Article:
Saturday, February 8, 2014


(May 1947, U.S.)

A Christmas movie released in May??? Seriously??? What kind of holiday spirit is that?? Hey, what do I know? I don't even celebrate the season. However, I can't help but notice that ever since this blog took off in 2010, every once in a great while, my posts have coincided well with actual dates or events pertaining to that film. I wrote about THE EXORCIST on Halloween. I wrote about THE IDES OF MARCH on Election Day. I wrote about KING KONG (1933) on the date of its 80th anniversary release and just recently, I wrote about Disney's MIRACLE on the eve of the Sochi Winter Games as well the movie's own 10th anniversary release. But never, never have I been able to coincide a post for a Christmas film anywhere near or on the actual holiday of Christmas. Coincidence and their place in my alphabetical collection just don't seem to want to allow me that sort of good timing. And so it happens again...I present to you MIRACLE ON 34TH STREET in February, six days before Valentine's Day!

One of the first things I should mention about this classic black and white Christmas tale is that I rarely associate it with Christmas for my own personal viewings. You see, over the years, I've come to enjoy watching this film on Thanksgiving Day. Yes, you heard me correct. Although billed as a Christmas tale, a good portion of the film's beginning takes place on Thanksgiving Day, including a rather detailed account of the famous Macy's Thanksgiving Day Parade and all its morning preparations. That alone has kept my viewer's brain focused on a very specific association and I've never let go of it. So there you have it. Once again, I break the rules of holiday tradition and do things in my own ass-backwards manner!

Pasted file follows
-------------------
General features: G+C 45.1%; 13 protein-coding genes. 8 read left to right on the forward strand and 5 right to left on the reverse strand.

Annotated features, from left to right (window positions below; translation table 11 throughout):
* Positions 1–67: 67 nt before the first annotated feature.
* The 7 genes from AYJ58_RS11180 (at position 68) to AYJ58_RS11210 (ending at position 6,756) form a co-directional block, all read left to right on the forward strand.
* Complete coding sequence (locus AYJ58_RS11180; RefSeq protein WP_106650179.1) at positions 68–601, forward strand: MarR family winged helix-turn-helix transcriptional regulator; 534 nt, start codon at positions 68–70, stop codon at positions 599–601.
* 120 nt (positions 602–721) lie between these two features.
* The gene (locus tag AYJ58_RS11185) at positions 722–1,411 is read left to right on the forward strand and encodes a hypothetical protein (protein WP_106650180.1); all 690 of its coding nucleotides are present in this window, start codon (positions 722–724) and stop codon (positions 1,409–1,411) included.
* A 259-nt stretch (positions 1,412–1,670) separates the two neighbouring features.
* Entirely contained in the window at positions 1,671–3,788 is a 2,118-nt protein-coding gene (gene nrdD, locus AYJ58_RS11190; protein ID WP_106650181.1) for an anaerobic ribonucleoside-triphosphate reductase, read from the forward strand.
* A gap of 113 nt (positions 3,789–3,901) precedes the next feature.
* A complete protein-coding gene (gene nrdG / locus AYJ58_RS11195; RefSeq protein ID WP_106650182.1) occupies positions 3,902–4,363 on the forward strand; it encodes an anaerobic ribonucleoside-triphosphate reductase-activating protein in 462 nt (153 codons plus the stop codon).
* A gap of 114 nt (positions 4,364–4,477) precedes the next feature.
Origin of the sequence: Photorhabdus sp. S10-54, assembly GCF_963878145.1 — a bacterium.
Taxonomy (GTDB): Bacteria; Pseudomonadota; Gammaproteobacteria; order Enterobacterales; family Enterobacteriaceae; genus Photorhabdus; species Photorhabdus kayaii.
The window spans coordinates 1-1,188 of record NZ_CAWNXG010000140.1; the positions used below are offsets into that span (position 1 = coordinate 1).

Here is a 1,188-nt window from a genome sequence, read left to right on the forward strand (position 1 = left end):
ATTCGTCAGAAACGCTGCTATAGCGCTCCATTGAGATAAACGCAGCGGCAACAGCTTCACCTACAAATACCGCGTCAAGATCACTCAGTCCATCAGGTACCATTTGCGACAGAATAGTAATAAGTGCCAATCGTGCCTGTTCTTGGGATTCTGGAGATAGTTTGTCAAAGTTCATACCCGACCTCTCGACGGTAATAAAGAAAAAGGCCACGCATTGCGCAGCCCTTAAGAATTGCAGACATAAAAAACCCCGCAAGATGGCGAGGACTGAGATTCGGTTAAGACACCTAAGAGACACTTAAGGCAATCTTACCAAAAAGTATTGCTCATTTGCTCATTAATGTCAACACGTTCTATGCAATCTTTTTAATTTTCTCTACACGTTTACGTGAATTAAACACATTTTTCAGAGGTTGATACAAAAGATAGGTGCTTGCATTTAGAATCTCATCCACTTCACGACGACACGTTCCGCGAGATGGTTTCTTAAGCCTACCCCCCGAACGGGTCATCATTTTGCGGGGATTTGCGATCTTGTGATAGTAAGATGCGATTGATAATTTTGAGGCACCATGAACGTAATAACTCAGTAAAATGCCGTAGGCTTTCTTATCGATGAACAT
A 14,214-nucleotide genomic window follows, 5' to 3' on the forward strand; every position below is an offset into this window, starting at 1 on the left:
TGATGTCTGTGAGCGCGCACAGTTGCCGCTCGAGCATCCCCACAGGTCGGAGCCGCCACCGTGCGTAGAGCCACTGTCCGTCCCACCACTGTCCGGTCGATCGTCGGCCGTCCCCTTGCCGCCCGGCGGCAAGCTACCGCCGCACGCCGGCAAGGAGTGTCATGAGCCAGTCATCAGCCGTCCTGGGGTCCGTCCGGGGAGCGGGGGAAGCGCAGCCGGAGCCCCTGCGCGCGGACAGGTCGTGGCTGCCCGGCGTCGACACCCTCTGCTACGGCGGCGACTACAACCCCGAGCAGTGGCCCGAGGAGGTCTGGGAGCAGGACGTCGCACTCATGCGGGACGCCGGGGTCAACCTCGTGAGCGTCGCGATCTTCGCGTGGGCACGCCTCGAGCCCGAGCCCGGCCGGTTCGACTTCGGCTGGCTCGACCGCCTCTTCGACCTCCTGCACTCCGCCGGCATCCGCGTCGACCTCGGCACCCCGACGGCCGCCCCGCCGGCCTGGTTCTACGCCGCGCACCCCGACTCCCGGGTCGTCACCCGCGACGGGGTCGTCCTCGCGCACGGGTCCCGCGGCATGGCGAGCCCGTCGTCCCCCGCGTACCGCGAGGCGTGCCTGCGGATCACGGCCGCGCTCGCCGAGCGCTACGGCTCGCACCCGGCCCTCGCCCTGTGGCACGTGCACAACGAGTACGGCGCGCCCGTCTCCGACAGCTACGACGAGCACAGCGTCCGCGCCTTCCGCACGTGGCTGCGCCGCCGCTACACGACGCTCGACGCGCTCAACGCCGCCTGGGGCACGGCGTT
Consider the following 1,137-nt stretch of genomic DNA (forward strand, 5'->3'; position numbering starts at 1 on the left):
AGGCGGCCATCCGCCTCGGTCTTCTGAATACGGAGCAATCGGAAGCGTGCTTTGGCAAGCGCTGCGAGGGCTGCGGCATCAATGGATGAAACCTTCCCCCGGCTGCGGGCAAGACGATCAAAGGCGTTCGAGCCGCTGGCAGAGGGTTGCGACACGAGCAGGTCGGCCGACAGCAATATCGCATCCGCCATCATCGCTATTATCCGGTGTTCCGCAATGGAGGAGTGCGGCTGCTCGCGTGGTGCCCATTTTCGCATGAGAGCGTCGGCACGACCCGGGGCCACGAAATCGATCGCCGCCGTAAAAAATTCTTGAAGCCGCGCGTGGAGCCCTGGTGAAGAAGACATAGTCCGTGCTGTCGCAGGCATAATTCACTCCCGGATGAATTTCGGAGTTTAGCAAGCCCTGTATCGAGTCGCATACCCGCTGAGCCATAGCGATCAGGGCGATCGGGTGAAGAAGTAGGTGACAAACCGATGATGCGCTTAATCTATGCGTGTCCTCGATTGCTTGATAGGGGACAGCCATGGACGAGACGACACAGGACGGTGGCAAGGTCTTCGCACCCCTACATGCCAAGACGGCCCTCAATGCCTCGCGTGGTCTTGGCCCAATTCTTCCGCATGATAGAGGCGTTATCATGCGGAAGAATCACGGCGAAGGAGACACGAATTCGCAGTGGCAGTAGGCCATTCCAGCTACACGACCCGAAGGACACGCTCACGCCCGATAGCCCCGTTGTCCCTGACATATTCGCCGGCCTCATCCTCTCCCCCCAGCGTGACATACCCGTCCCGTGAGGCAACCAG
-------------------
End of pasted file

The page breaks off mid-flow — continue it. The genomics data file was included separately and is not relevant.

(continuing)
Now given the fact that I'm Jewish and I was raised much like the little girl character of Susan Walker (played by the child Natalie Wood) in which I had no belief in fairy tales or myths, I had more of a chance believing in Edmund Gwenn playing a Macy's Santa Claus than I ever would believing in the real thing. Look well at his kind, gentle face and the well-detailed costume and beard and you'll see why it's so convincing...

The film's purpose, though, is not so much to get its characters and it's viewing audience to believe so much in Santa Claus himself, but rather the spiritual essence that Christmas is meant to promote between people every year. Yes, our hero in this film believes himself to be the real Santa Claus and even goes by the name of Kris Kringle when filling out job applications and greeting people. By all practical accounts, however, he's just a sweet old man with convincing white whiskers. Particularly unconvinced are little Susan and her hard-as-nails-realistic mother Doris Walker (played by Maureen O'Hara). Doris works for Macy's and it's her job to promote the idea of Santa Claus to sell toys to customers with money to spend, but that's where it ends. In mentioning Macy's more than once, it's interesting to note that this film also takes its time in not only promoting the legendary department store on 34th Street (as well as another store known as Gimbels that's been defunct since 1987), but also the entire department store shopping experience during the holiday season, something that's kicked off every year in our country on "Black Friday".